General Submission Criteria
- The journal uses a double-blind review process; please remove all references to or clues about your identity as author(s) from the main text and footnotes.
- Tables, figures, appendixes, and photos must be submitted as separate files / documents from the article text.
- Submissions should be accompanied by an Abstract of up to 150 words to be entered directly on the Editorial Manager submission page.
- Submit up to 7 key words.
- Accepted submissions should provide an author biography of up to 100 words.
- Authors are responsible for securing permissions and paying the required fees for the use of any material previously published elsewhere. Copies of permission letters should be sent to the Pennsylvania State University Press with the author’s publication contract.
- Authors guarantee that the contribution does not infringe any copyright, violate any other property rights, or contain any scandalous, libelous, or unlawful matter.
- Authors guarantee that the contribution has not been published elsewhere and is not currently under consideration elsewhere.
- Articles should be submitted as Microsoft Word files.
- All text, including notes and works cited should be formatted in Times New Roman font, size 12 point, with double line spacing throughout.
- Length: 15 to 25 pages / 4.000 to 6.000 words.
- Paragraph indentation by tab only, not space bar or paragraph indent function.
- Number pages at the bottom right.
- No function of ‘Track Changes’ should be in use. Please check your document for any remaining tracked changes, hidden text, or comments, and delete them.
- ‘Style’ field should read ‘Normal’ throughout text.
- Use ‘main headings’ and ‘subheadings’.
- Subheads may be placed in italic to distinguish them from a full heading.
- No automated lists – all numbers or bullets must be keyed.
- When omitting part of a sentence with an ellipsis, use three periods with a space before, in between and after (“ . . . and . . . ”). When using a four period ellipsis, the first is a true period, and the following should be spaced as above.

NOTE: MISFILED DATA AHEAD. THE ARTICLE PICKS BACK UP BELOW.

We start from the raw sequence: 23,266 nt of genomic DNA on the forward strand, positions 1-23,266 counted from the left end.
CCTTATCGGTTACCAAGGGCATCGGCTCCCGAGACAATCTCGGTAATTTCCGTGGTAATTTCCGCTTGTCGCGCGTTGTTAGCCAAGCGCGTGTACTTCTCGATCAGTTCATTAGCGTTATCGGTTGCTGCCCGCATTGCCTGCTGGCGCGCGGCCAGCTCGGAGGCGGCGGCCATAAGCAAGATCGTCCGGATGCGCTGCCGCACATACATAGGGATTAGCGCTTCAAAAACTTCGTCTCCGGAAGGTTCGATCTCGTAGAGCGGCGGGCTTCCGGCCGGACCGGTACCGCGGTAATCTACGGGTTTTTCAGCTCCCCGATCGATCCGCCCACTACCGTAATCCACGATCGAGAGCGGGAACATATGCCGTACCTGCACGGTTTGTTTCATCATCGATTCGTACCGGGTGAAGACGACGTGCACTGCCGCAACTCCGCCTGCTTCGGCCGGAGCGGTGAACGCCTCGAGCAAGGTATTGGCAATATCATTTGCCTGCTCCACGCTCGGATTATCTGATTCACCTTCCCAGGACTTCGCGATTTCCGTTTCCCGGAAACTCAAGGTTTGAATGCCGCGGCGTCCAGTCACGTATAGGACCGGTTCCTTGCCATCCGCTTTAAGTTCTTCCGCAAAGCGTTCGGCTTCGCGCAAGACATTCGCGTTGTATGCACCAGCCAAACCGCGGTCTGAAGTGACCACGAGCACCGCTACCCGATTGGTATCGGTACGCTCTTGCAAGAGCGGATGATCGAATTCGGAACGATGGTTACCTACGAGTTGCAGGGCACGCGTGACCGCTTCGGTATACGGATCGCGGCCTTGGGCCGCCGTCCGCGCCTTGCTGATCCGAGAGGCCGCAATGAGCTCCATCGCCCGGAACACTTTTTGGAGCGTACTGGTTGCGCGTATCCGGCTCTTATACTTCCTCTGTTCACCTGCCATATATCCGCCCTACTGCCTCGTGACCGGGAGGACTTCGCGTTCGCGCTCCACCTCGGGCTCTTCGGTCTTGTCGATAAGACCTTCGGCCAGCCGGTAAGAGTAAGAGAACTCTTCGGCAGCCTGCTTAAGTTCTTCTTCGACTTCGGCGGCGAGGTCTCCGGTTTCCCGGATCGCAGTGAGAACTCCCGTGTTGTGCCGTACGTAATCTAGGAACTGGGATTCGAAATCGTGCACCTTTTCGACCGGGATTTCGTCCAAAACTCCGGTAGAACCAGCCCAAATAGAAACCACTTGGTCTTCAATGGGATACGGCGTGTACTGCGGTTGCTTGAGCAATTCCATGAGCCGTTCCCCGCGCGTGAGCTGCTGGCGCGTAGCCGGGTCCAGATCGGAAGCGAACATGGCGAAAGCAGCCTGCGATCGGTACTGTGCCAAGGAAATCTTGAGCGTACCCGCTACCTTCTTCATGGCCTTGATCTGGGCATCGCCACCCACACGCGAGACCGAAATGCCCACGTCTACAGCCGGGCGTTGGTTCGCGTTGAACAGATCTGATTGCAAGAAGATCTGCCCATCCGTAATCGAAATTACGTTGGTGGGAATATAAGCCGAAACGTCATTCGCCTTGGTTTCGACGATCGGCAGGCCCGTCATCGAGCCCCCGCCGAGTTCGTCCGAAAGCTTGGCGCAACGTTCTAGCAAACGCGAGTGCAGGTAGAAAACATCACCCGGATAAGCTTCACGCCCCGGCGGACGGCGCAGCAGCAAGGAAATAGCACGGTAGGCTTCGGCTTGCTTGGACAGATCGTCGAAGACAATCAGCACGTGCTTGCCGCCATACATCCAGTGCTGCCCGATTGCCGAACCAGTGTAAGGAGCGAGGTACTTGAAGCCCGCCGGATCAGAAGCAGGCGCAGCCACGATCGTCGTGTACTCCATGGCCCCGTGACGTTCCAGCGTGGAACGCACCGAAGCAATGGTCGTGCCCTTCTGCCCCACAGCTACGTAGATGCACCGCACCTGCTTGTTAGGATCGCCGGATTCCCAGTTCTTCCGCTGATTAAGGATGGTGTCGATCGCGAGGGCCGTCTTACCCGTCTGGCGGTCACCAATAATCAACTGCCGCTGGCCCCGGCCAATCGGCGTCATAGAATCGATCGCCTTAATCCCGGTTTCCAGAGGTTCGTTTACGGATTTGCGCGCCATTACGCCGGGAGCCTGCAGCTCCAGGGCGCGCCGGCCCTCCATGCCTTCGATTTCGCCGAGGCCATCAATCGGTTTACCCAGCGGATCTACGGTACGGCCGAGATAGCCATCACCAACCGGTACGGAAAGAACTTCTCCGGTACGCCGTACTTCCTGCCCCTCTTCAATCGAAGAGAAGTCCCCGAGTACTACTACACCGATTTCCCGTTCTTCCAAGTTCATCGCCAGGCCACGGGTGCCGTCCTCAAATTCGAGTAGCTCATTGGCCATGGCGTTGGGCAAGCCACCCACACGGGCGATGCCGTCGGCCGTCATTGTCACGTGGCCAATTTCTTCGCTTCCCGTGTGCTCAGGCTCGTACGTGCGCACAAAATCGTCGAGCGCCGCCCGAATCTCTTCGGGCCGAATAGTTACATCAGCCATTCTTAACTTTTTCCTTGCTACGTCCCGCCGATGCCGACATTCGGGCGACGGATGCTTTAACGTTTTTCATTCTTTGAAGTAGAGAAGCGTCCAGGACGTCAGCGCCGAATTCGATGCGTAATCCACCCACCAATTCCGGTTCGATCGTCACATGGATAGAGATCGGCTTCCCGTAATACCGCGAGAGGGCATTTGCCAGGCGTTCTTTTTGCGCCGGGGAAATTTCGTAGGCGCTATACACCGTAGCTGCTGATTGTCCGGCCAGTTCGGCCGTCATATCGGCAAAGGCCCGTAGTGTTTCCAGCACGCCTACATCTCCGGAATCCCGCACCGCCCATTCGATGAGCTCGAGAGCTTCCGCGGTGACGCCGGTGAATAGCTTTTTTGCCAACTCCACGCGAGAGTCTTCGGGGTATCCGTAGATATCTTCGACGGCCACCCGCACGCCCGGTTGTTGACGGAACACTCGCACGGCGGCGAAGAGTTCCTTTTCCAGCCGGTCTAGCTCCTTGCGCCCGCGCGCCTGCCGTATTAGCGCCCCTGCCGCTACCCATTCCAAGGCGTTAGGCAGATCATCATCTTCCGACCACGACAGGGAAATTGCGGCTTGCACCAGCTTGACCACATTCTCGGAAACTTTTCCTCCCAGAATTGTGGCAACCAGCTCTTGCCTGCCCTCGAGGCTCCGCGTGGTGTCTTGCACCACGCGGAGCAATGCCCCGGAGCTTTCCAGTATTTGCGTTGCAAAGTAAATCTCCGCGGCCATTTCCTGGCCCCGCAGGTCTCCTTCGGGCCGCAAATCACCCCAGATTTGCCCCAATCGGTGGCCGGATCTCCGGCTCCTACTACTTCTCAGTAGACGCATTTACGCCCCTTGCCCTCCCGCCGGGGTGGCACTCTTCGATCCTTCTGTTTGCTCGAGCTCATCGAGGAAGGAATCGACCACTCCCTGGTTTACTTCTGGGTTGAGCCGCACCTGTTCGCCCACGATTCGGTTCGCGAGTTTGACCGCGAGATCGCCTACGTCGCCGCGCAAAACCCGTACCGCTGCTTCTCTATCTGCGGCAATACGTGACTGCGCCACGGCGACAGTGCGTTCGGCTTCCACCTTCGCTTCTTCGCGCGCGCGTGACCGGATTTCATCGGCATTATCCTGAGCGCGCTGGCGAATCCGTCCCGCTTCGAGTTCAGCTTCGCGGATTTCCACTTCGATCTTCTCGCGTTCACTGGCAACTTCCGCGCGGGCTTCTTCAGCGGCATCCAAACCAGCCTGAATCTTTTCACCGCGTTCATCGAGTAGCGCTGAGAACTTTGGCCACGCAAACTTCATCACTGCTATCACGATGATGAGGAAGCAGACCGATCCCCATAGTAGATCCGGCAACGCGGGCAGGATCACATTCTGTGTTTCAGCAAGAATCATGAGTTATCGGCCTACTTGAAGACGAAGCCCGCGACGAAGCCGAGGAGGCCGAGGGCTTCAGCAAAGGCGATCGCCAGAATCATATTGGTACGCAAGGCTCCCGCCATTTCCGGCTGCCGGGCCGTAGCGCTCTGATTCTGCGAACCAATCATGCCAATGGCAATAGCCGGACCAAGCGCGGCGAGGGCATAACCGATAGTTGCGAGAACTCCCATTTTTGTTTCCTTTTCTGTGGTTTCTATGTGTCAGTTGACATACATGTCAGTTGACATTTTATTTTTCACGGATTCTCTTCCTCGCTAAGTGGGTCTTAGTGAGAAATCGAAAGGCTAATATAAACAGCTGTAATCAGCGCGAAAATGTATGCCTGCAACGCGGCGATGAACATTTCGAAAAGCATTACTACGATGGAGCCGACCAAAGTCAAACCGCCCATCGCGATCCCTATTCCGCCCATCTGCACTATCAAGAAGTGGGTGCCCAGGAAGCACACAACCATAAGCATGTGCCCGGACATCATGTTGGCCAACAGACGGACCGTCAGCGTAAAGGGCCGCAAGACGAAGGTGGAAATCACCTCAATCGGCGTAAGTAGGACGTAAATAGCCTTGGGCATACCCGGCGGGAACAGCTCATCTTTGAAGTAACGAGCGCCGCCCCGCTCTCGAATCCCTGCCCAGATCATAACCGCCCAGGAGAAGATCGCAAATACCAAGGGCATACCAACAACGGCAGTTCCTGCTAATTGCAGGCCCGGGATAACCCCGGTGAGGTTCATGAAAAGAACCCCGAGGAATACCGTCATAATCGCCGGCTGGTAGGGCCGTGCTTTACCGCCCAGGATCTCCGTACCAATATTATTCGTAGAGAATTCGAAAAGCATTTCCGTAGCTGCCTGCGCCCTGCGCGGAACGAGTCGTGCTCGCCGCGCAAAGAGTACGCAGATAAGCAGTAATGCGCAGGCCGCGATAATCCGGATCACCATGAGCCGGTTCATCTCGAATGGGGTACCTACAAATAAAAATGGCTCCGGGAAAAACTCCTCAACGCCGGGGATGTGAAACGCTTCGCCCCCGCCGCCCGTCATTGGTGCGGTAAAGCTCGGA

- Epigraphs and extracts from other texts should be set off with line spacing—do not format an indent. On the line after an epigraph, be sure to include the name of the author and the source; do not use an endnote.
- Use single spaces following periods between sentences throughout the manuscript.
- All footnotes to be converted to endnotes, double spaced, and rendered in 12-point Times Roman.
- Tables / figures / appendixes:
- Must be submitted as separate files / documents from the article text.
- An indication in the text for placement should be given, for example:
- <Table 1>, <Figure 2>, <Appendix 1>
- Figures must be submitted in the original format at the size the author would like them to appear.
- Tables should be submitted in MS-Word. All tables may be included in one document.
- Charts and graphs should be submitted in MS-Excel or its original source file.
- Digital images should be submitted in either .tiff or .jpeg files at 300 dpi at the size the images are to appear.
- If possible, all digital files (photos) should be grey scale.
- Use single spaces flowing periods between sentences throughout the manuscript.
- When omitting part of a sentence with an ellipsis, use three periods with a space before, in between and after (“ . . . and . . . “).
- If the end of a sentence is omitted, use four periods, the first immediately following the text, and the following spaced as above.
- Use a four dot ellipsis if an entire sentence is omitted.
- Do not use ellipses at the beginning or end of a quotation.
- Endnotes are used to elaborate on information presented in the article text, e.g. bibliographic information.
- Endnotes must be numbered consecutively throughout the article and be indicated by the superscript numerals following the punctuation.
- The endnote numbers at the end of the article should not be superscript text and should be a number followed by a period.
- All endnote entries must be double-spaced at the end of the article and must appear before references.
- If a source is cited in a particular endnote, the bibliographic information must be identical to that in the reference list.
- Automatic formatting is acceptable in endnotes.
- Manuscripts must consistently conform to The Chicago Manual of Style, 16th Edition (CMS). Examples of reference citations for journal articles and books are shown below. For more examples, please check www.chicagomanualofstyle.org
- Books and journals in the text: Reference citations in the article must be listed chronologically in the endnotes (author’s last name, year, page numbers).
- In the case of works by multiple authors, please list up to three authors; for more than three authors, please list only the first author, followed by et al., as exemplified below:
- (Murphy, 2000, 48–51; Poist and Alen, 1999, 88; Pollan, Ward, and Burns 1998, 78; Barnes et al., 1997, 90).
- Books and journals in the reference list: References citing source materials
must be listed at the end of the article and must include, in order, the following information:
- Journal – Print: First author’s last name, first name, and Second author’s first name, last name. “Title of Article,” Title of Journal volume no. (issue no.) (Year of publication): page numbers.
- For example: Bischoff, Greg C., Stan Martens, and Will Grimm. “Letters of Edgar Allen Poe,” Contemporary Texts 14 (3) (2009): 232–50.
- Journal – Online: Include a Digital Object Identifier (DOI) if the journal lists one. If no DOI is available, list a URL. First author’s last name, first name, and Second author’s first name, last name. “Title of Article,” Title of Journal volume no. (issue no.) (Year of publication): page numbers, doi.